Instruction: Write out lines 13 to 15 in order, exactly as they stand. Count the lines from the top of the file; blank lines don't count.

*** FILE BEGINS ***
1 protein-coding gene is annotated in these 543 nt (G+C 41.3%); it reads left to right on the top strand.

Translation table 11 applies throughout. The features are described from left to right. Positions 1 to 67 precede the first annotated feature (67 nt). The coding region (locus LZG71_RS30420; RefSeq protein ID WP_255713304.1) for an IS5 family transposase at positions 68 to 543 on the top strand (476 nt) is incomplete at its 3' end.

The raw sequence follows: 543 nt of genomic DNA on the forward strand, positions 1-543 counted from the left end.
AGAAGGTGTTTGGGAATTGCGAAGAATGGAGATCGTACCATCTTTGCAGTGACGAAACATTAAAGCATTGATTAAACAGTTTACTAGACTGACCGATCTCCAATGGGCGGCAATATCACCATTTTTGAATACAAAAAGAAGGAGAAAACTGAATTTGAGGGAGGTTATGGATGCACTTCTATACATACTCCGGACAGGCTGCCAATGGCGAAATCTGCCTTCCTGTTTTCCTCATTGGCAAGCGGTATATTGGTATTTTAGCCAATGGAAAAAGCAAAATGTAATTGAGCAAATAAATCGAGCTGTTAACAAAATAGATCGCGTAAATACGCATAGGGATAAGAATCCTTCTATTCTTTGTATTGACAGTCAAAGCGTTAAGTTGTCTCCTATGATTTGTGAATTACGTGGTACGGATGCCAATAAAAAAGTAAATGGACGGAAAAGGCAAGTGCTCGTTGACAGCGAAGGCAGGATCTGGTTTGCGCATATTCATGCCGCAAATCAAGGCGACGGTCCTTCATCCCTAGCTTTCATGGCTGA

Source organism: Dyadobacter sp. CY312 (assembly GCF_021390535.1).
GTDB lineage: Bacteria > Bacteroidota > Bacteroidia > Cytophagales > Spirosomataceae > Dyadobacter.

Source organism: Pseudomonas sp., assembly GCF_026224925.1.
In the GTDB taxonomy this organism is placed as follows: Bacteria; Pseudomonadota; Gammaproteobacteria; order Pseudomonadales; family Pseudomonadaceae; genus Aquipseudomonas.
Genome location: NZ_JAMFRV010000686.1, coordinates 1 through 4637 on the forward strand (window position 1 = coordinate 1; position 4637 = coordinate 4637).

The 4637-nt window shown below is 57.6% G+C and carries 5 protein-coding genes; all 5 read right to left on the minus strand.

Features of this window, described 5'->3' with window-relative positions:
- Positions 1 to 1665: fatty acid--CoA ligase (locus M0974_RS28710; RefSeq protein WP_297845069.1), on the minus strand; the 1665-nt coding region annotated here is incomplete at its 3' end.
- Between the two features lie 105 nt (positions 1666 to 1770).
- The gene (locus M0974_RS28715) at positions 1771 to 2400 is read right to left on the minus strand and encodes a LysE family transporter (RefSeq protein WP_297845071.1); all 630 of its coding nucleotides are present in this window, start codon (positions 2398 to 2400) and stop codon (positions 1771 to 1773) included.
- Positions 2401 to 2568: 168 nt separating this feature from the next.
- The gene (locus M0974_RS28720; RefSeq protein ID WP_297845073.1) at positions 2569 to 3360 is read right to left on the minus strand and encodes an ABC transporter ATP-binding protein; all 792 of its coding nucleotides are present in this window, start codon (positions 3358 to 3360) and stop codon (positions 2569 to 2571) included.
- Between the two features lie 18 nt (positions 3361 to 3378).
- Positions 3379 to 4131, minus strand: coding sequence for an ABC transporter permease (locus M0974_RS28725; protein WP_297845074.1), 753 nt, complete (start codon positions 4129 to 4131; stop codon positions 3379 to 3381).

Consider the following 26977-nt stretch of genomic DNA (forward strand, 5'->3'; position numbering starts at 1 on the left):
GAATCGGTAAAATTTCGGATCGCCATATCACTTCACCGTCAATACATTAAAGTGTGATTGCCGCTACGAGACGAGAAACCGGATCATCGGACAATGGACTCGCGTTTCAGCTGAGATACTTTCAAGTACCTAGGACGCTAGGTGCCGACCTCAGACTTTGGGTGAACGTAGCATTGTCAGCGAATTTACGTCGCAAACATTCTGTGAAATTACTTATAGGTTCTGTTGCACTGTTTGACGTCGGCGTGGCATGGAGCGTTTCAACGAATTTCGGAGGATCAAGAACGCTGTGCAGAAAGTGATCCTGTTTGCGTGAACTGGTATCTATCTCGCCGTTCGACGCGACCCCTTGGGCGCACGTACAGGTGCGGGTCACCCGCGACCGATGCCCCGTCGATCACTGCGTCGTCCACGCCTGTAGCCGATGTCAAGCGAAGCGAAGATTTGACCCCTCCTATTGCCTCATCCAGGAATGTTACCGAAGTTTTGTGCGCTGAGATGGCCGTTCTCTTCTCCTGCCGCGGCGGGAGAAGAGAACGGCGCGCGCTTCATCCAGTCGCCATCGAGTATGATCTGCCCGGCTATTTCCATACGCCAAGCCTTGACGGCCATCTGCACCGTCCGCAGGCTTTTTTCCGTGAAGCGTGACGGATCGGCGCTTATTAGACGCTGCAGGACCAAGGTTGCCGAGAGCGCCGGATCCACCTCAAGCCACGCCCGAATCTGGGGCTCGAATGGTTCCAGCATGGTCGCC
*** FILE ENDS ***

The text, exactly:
- Between the two features lie 105 nt (positions 1666 to 1770).
- The gene (locus M0974_RS28715) at positions 1771 to 2400 is read right to left on the minus strand and encodes a LysE family transporter (RefSeq protein WP_297845071.1); all 630 of its coding nucleotides are present in this window, start codon (positions 2398 to 2400) and stop codon (positions 1771 to 1773) included.
- Positions 2401 to 2568: 168 nt separating this feature from the next.